Under The Public Records Act, A Losing Party May Be The Prevailing Party
When the California legislature enacted the Public Records Act, it declared “access to information concerning the conduct of the people’s business is a fundamental and necessary right of every person in this state”. Gov’t Code § 6250. The legislature was serious, granting “any person may institute proceedings for injunctive or declarative [sic] relief or writ of mandate in any court of competent jurisdiction to enforce his or her right to inspect or to receive a copy of any public record”. Gov’t Code § 6258. A plaintiff prevailing in litigation under the PRA is entitled to attorney fees. Gov’t Code § 6259(d).
Surprisingly, a plaintiff in PRA litigation may be considered to be the prevailing party even if she loses. Courts will find that a plaintiff is the prevailing party if the litigation causes the disclosure of records even if the plaintiff does not obtain a final judgment in her favor. California courts refer to the requisite connection as the “catalyst theory”.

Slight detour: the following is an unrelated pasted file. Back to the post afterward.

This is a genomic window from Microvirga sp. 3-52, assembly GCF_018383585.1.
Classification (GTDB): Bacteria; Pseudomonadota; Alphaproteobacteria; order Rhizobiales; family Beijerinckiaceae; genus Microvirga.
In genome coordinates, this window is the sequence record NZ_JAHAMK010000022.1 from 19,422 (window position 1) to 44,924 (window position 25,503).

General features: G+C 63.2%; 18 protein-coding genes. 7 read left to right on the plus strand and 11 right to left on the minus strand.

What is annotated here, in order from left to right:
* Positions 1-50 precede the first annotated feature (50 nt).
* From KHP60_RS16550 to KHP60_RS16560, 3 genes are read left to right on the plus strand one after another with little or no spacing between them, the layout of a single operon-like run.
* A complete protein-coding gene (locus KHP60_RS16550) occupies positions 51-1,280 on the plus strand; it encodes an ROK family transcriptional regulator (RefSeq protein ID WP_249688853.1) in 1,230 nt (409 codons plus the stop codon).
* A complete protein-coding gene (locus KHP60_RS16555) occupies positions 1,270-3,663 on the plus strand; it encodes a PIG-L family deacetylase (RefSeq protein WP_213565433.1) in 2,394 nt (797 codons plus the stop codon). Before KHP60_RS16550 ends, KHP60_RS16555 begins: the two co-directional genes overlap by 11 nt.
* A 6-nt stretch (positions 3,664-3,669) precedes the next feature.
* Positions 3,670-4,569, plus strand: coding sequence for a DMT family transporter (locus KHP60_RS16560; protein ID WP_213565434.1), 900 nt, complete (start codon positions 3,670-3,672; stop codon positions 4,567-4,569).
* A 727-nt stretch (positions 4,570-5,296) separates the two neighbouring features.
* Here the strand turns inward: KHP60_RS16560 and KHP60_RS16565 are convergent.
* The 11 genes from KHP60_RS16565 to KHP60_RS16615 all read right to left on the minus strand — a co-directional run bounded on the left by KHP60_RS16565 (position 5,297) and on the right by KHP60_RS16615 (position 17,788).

In Sukumar v. City of San Diego, Cal. Ct. Appeal Case No. D071527 (Aug. 8, 2017), the city notified a homeowner that he was subject to civil penalties for code violations. The homeowner’s attorney requested documents under the PRA. The city responded that it had completed its search and produced everything. After the court ordered depositions of city officials, the city produced additional documents. The Court of Appeal found that because this was undisputed, the homeowner must be regarded as the prevailing party even though the trial court had determined that his petition for a writ had become moot. It is now up to the trial court to determine the amount of fees in light of a number of factors ‘”‘including the nature of the litigation, its difficulty, the amount involved, the skill required in its handling, the skill employed, the attention given, the success or failure, and other circumstances in the case.'” quoting (Pacific Merchant Shipping Assn. v. Board of Pilot Commissioners etc., 242 Cal. App. 4th 1043, 1061 (2015). The homeowner had asked the trial court to award more than $93,000 in attorney’s fees.